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F A L L 2 0 1 3
and paying for the home inspection
services. There was no allegation that
Mrs. Gladden was uneducated or unable
to protect her own interests. Quite the
reverse, Mrs. Gladden negotiated with
numerous parties throughout the process
of purchasing the home and specifically
sought Palmetto's services, passing on
a different home inspector described as
"harder but best." See Jordan v. Diamond
Equip. & Supply Co.
, 207 S.E.3d 525
(Ark. 2005) (finding an exculpatory clause
enforceable in part because the plaintiff
had sought the services of the defendant).
Gladden court further explained,
"Limitations of liability and exculpation
clauses are routinely entered into.
Moreover, they are commercially
reasonable in at least some cases, since
they permit the provider or offer service at
a lower price, in turn making the service
available to people who otherwise would
be unable to afford it." 739 S.E.2d 882,
884 (citing Head v. U.S. Inspect DFW,
, 159 S.W.3d 731 (Tex. App. 2005)
(noting courts uphold limitations of
liability in burglar and fire alarm system
contracts and finding limitation of liability
clause in home inspection contract
commercially legitimate for the same
reasons)). Accordingly, the court found
the clause was not unconscionable.
Courts in other jurisdictions have also
found similar home inspection contracts,
pursuant to which the home inspecting
company's liability for any loss or dam-
ages arising out of the inspection and
report would be limited to the fee paid
for its services, were enforceable and not
unconscionable. See, e.g., Moler v. Melzer,
942 P.2d 643 (Kan. App. 1997) (Clause
in home inspection contract limiting
inspector's liability to cost of inspection,
was not unconscionable, as clause was not
hidden, and record gave no indication of
an inequality of bargaining or economic
power, nor any indication that purchaser
could not have sought a different inspec-
tion company.); Head, 159 S.W.3d 731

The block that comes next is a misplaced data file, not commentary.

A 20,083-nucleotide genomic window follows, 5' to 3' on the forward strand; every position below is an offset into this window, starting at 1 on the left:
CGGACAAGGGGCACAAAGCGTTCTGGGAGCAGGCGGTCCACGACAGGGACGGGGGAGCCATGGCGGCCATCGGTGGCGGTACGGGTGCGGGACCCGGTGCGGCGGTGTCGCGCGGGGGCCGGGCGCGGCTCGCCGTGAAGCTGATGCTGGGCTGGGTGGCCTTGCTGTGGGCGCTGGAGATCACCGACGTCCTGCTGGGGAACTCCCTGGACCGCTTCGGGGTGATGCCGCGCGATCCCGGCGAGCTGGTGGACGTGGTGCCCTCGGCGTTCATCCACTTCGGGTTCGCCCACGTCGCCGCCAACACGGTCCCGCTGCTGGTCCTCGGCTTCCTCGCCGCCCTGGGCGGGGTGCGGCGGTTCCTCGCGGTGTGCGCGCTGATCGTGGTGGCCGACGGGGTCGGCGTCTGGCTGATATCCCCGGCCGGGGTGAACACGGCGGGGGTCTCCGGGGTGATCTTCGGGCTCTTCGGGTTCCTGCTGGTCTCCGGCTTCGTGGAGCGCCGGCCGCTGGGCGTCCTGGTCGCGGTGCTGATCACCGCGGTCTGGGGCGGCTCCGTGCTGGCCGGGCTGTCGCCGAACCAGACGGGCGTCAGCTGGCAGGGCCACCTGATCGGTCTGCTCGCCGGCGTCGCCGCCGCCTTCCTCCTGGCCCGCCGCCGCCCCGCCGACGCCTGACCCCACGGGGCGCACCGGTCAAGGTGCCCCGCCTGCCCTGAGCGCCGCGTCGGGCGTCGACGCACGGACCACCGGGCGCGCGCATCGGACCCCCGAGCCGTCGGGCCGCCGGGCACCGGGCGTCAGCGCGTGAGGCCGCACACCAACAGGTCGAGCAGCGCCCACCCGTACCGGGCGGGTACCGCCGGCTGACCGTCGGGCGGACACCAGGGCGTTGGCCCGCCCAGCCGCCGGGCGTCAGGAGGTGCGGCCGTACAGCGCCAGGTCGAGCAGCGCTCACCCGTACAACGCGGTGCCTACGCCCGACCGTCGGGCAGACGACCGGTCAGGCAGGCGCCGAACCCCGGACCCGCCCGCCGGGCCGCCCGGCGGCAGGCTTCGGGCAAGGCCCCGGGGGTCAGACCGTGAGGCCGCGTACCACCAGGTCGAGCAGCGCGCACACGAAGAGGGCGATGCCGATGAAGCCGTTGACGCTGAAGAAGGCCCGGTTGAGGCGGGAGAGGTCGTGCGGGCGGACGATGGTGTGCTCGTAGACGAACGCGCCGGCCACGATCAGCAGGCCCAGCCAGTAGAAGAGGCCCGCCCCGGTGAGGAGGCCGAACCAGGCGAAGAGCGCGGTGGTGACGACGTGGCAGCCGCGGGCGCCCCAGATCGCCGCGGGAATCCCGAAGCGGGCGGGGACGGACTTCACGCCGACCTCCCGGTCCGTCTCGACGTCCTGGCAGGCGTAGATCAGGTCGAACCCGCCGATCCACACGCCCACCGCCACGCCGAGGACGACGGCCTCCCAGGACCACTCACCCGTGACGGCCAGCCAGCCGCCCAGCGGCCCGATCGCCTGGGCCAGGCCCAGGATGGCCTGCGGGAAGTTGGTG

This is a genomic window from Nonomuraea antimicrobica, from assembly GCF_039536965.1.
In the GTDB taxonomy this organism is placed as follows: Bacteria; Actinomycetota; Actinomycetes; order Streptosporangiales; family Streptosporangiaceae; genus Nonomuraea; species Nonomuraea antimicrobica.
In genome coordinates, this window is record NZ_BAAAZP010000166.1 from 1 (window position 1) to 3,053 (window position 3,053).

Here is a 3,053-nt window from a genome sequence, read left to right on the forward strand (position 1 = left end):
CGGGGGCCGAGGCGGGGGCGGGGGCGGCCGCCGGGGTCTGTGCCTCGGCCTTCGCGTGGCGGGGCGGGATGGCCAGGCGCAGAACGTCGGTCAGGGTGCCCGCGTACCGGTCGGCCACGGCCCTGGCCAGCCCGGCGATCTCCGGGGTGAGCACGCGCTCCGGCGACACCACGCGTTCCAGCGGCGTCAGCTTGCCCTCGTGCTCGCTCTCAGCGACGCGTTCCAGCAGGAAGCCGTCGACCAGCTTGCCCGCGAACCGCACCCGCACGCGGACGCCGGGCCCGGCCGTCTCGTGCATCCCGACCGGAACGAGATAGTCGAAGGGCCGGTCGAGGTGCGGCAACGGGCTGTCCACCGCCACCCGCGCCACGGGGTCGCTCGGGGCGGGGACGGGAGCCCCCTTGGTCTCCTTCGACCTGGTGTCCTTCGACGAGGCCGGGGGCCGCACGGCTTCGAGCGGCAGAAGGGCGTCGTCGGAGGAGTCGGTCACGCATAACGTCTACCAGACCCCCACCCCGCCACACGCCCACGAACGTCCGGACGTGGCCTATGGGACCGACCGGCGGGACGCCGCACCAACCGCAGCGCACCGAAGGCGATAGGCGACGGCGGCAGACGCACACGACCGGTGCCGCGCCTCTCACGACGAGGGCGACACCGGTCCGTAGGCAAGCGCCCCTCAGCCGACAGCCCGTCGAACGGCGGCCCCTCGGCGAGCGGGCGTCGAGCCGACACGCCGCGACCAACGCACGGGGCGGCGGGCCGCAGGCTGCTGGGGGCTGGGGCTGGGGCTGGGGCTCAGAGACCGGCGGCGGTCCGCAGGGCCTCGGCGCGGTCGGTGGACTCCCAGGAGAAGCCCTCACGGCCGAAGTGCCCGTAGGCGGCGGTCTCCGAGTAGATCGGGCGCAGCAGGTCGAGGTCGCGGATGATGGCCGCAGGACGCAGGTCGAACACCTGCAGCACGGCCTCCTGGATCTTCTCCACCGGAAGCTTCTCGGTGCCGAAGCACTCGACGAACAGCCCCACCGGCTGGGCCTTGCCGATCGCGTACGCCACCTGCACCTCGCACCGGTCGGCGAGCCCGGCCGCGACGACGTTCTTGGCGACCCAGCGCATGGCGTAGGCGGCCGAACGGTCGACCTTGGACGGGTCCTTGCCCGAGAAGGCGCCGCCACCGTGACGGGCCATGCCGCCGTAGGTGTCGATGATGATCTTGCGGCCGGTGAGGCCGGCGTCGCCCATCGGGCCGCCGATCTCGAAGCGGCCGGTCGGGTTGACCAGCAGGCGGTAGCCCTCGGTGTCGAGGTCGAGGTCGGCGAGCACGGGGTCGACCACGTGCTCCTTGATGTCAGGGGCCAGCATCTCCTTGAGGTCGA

(Clause in home inspection contract,
which limited home inspector's liability
to the amount of the fee paid for the in-
spection, was not unconscionable, where
purchaser was free to choose another
inspection service, she was represented
by an attorney in the transaction, and
without the limitation clause, the inspec-
tor was subject to significant risk, which
would likely cause the cost for inspection
services to increase.).
Still, other courts have refused to
enforce limitation of liability clauses in
home inspection contracts. In those cases,
however, it appears that, unlike South
Carolina, the states in which those courts
sit have well-documented public poli-
cies indicating home inspectors' liability
should not be so limited. For example,
in Lucier v. Williams, 841 A.2d 907, the
court rejected a limitation of liability
clause in a home inspection contract,
relying heavily on a New Jersey statute
requiring home inspectors to maintain
errors-and-omissions insurance of at least
$500,000 a year. The court also refused
to enforce a limitation of liability clause
in a home inspection contract in Pitts v.
, 905 So.2d 553 (Miss. 2005);
however, as in New Jersey, Mississippi
requires home inspectors to carry general
liability insurance and errors-and-omis-
sions insurance of at least $250,000.
Correspondingly, the test applied
in determining whether an exculpatory
clause contravenes public policy is also
significant. In South Carolina, courts
have generally held that considerations
of public policy prohibit a party from
limiting liability for its negligence in the
performance of a duty of public service,
or where a public duty is owed, or public
interest is involved, or when the parties
are not on roughly equal bargaining terms.
Pride v. S. Bell Tel. & Tel. Co., 138 S.E.2d
155 (S.C. 1964). Courts applying the stan-
dards from Tunkl v. Regents of University
of California
, 383 P.2d 441 (1963), in
evaluating exculpatory clauses tend to
view such provisions in a harsher light.
See, e.g., Carey v. Merritt, 148 S.W.3d 912
(Tenn. App. 2004) (applying Tunkl factors
to find exculpatory clause in home inspec-
tion contract violated public policy).
Therefore, in light of courts' varied
treatment of limitation of liability clauses
in home inspection contracts, it is helpful
to consider the following in determining
whether such a clause is enforceable:
1. Is the contract one of adhesion?
2. What is the relative disparity in the
parties' bargaining power?
3. What is the parties' relative sophis-
4. Was the inclusion of the challenged
clause a surprise?
5. Is the clause conspicuous?
6. Does the clause conflict with estab-
lished public policy?
While this article deals with limita-
tions of liability provisions in the home
inspection context, the same analysis
would likely be used by courts when
evaluating such provisions in other
professional contracts, e.g., pest control
companies and appraisers. In this broader
context, one must consider whether the
exculpatory clause is reasonable and
appropriate given the service it concerns.
There should be a correlation between the
amount charged for the service and the
liability the provider is undertaking when
those services are performed.